My heart is broken. Rufus the Invincible is gone. And the irony has not escaped me that the one little soul that would succeed in bringing a smile to my face in this time of indescribable sadness, is the one little soul that has caused me such anguish in its passing. No amount of love or strength of resolve could fight Father Time or worsening health issues. If only it were that easy.
How did humans get so lucky as to evolve next to dogs? Did our hominin ancestors see wolves on the horizon and know that someday we would exist co-dependently? We might have still been on each other’s menus back then, but did they recognize the possibilities? As wolves crept closer to our campfires to feed off the scraps we threw, did we realize then what a critical role we would play in each other’s lives, for time immemorial?
Owning a dog can actually lower your stress, so they say. I’m not sure I believe that, but we’ll just go with it for argument’s sake. Ultimately, pets encourage our body to release oxytocin (the feel-good hormone) and decrease cortisol (stress hormone) levels. Touching or talking to a dog can actually lower a person’s blood pressure. Unless they throw up in your lap. Which happens. Oh yes, it happens.
Dogs are so loyal and protective even the smallest one will stand up to the guy carrying the big scary boxes to your porch. They encourage a more active lifestyle… hey, don’t roll your eyes at me! It can happen! Not in my house, because my dogs are consummate couch potatoes like me, but it happens! Or so I’ve heard anyway. With the right parents at the helm, dogs can help teach children empathy and responsibility.
Of course, dogs help ease feelings of grief and loneliness. I mean, you just can’t be lonely with a dog. Or alone. With a dog, there’s always someone there, watching you. Have you ever tried to sit down with a plate of food in front of a dog? Or open a chip bag in a building where a dog resides? You find out very quickly how not-alone you really are.
There are countless incredible service dogs. Dogs who can alert their human to an oncoming seizure and then comfort them as they are recovering. Some individuals with autism have dogs who help calm them when the world around them becomes too much. There are dogs trained to retrieve things for those with mobility issues, walk next to their person and help provide stability. Be the eyes for someone with blindness and ears for someone with hearing loss. Some are trained to seek help from another person when necessary. (Quick PSA: when you see a service dog without its person, that person is most likely in trouble, so follow the dog.)
I haven’t even touched on search and rescue dogs who find people buried in avalanches or detection dogs finding firearms and drugs. There are therapy dogs who provide comfort and affection to a range of people in institutionalized settings like hospitals, group homes, and prisons. The list goes on!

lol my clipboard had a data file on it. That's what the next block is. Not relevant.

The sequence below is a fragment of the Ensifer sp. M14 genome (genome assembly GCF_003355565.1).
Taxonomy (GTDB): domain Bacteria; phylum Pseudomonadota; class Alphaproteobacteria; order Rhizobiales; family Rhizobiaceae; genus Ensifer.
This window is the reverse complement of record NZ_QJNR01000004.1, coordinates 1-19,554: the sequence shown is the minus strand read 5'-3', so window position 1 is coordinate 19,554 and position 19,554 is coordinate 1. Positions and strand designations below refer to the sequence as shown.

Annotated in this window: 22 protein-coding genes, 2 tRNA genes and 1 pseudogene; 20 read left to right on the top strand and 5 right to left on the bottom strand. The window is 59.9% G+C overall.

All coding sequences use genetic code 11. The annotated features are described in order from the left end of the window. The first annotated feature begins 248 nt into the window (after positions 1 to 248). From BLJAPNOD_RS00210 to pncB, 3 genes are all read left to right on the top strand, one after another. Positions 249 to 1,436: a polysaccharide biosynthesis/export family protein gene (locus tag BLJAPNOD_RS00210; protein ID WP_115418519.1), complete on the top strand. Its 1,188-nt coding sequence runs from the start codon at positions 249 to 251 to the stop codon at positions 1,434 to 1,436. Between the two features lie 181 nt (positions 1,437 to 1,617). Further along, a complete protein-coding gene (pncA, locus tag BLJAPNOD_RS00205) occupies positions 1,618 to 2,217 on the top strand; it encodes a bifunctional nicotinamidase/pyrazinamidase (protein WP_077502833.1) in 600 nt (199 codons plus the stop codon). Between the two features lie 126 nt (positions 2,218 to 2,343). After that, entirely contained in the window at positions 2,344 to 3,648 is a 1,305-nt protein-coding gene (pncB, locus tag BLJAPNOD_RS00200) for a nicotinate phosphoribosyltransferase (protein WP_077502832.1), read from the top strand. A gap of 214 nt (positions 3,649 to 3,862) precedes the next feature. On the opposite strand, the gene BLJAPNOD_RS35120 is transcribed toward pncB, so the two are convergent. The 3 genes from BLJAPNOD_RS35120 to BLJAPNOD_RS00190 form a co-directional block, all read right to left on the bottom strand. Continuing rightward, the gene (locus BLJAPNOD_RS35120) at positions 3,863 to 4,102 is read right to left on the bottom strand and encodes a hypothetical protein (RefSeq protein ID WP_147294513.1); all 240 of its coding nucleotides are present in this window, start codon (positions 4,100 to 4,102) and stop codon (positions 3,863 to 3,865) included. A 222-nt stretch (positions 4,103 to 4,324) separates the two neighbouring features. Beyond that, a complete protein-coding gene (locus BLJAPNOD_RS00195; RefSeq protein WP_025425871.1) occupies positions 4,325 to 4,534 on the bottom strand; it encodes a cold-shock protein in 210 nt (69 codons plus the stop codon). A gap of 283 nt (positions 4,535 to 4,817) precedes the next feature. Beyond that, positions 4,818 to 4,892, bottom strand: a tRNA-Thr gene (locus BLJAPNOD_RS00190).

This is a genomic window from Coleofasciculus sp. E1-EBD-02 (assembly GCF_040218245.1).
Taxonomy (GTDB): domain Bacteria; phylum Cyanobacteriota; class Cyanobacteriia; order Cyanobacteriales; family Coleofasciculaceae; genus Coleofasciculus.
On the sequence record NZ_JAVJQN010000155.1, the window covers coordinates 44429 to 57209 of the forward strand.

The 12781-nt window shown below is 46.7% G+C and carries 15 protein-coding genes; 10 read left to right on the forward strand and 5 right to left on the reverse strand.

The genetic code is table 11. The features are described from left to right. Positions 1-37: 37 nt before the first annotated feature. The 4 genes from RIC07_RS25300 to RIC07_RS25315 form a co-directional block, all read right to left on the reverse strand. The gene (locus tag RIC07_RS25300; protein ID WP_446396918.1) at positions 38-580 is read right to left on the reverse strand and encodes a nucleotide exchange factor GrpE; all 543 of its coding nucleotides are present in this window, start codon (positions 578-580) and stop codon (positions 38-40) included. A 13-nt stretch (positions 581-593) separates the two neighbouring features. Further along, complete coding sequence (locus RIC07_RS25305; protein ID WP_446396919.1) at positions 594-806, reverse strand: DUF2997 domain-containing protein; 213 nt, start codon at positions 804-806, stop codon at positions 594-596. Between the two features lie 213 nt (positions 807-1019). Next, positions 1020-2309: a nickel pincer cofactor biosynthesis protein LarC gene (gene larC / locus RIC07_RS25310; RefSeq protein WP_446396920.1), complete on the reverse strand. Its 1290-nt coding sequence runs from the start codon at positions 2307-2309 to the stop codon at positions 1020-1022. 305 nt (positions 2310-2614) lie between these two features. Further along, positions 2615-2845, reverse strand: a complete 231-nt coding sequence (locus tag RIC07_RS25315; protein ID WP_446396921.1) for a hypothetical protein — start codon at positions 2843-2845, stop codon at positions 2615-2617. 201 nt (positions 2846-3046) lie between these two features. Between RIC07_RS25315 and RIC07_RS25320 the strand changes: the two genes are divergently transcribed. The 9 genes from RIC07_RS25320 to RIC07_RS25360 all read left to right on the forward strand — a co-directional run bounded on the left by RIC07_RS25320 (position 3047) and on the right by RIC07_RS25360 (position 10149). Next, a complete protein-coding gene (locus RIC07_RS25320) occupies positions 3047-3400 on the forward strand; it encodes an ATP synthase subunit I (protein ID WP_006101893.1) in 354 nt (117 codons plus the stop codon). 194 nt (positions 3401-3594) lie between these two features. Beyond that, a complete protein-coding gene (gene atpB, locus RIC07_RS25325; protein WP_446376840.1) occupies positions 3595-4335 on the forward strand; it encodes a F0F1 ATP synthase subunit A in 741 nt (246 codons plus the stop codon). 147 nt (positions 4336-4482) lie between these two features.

What can’t dogs do? Well, okay, they can’t make me dinner after a long day of work, but they can keep me company while I cook. And they do clean up the floor when I make a mess, so that works out well.
As pets, dogs bring us simple joy and lots of laughs. A trainer once told me that everything a dog does is to benefit the dog… down to playing fetch or being affectionate. She claims that dogs only do things to better their own lot in life, so to speak. I don’t believe that. I believe that they want to make their owners happy, and I swear they smile with us.
My 12-year-old Yorkie, Rufus, is my “heart dog.” He’s had some pretty rough medical issues through the years, but it has not stopped his instigation of our favorite game: ‘Give me those socks!’ which takes place every day. He could stay in bed or lounge around on any one of his many strategically placed pillows and no-one, least of all me, would say word one to him. But no. Even on days where he’s not 100%, he drags himself into the hall to lurk oh-so-obviously when he knows his chance at a rousing game of ‘Give me those socks!’ is on the horizon.
Here’s the gist of the game. Every time I take off my socks and toss them into the laundry pile, he grabs one and leaves. He then prances back, instigating a chase by stuffing the other sock in his mouth along with the first one he has already stolen. Then, I say, “Give me those socks, Rufus!” and he takes off happy as can be. He then trots back into the room to show me the socks, with a smug look on his face, and we do it all over again. “Give me those socks!” I say, and off he goes. It’s never been an out and out chase so much as keep-away – sort of like trying to take a cookie away from a two-year old while said two-year old is sitting in a high chair.
We have played this game ever since he was a puppy. Twelve years of playful sock stealing, and I still don’t know who enjoys the game more. Me or him? I’ve been wondering lately what his intentions really are with this game. Does he play because he loves the reaction? The thrill of the thievery? Or is he stealing my socks because he sees the enjoyment I get from the game? That in his mind, I’M the one who loves the game, and he’s just going along with it to make me happy.
I’ll be honest, as much as I love to see Rufus enjoying himself as a sock thief, he’s not alone. We’re both reaping the happiness reward. Maybe Rufus has the same thought.